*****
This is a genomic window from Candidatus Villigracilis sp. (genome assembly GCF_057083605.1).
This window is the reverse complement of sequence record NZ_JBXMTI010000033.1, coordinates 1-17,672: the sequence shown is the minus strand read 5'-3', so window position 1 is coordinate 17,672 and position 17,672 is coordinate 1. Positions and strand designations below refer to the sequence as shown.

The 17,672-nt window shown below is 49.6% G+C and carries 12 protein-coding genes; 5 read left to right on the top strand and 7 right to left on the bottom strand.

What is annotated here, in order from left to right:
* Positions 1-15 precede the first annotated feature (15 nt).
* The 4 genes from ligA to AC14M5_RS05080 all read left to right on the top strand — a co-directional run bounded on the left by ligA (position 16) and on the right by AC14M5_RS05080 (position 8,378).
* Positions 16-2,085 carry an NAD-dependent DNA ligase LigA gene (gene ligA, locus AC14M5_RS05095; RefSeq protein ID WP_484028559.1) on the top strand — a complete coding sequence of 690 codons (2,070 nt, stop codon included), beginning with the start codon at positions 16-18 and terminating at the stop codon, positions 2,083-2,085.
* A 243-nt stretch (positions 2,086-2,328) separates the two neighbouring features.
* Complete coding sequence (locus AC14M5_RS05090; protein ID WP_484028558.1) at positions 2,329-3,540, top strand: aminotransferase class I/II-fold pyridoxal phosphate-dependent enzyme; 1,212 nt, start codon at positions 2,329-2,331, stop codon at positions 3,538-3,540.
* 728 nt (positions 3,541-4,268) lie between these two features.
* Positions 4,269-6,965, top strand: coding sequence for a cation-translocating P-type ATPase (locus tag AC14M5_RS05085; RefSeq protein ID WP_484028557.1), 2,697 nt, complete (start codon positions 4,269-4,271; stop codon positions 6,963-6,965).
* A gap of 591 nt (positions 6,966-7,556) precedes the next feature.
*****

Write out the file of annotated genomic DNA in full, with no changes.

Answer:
This is a genomic window from Candidatus Villigracilis sp. (genome assembly GCF_057083605.1).
This window is the reverse complement of sequence record NZ_JBXMTI010000033.1, coordinates 1-17,672: the sequence shown is the minus strand read 5'-3', so window position 1 is coordinate 17,672 and position 17,672 is coordinate 1. Positions and strand designations below refer to the sequence as shown.

The 17,672-nt window shown below is 49.6% G+C and carries 12 protein-coding genes; 5 read left to right on the top strand and 7 right to left on the bottom strand.

What is annotated here, in order from left to right:
* Positions 1-15 precede the first annotated feature (15 nt).
* The 4 genes from ligA to AC14M5_RS05080 all read left to right on the top strand — a co-directional run bounded on the left by ligA (position 16) and on the right by AC14M5_RS05080 (position 8,378).
* Positions 16-2,085 carry an NAD-dependent DNA ligase LigA gene (gene ligA, locus AC14M5_RS05095; RefSeq protein ID WP_484028559.1) on the top strand — a complete coding sequence of 690 codons (2,070 nt, stop codon included), beginning with the start codon at positions 16-18 and terminating at the stop codon, positions 2,083-2,085.
* A 243-nt stretch (positions 2,086-2,328) separates the two neighbouring features.
* Complete coding sequence (locus AC14M5_RS05090; protein ID WP_484028558.1) at positions 2,329-3,540, top strand: aminotransferase class I/II-fold pyridoxal phosphate-dependent enzyme; 1,212 nt, start codon at positions 2,329-2,331, stop codon at positions 3,538-3,540.
* 728 nt (positions 3,541-4,268) lie between these two features.
* Positions 4,269-6,965, top strand: coding sequence for a cation-translocating P-type ATPase (locus tag AC14M5_RS05085; RefSeq protein ID WP_484028557.1), 2,697 nt, complete (start codon positions 4,269-4,271; stop codon positions 6,963-6,965).
* A gap of 591 nt (positions 6,966-7,556) precedes the next feature.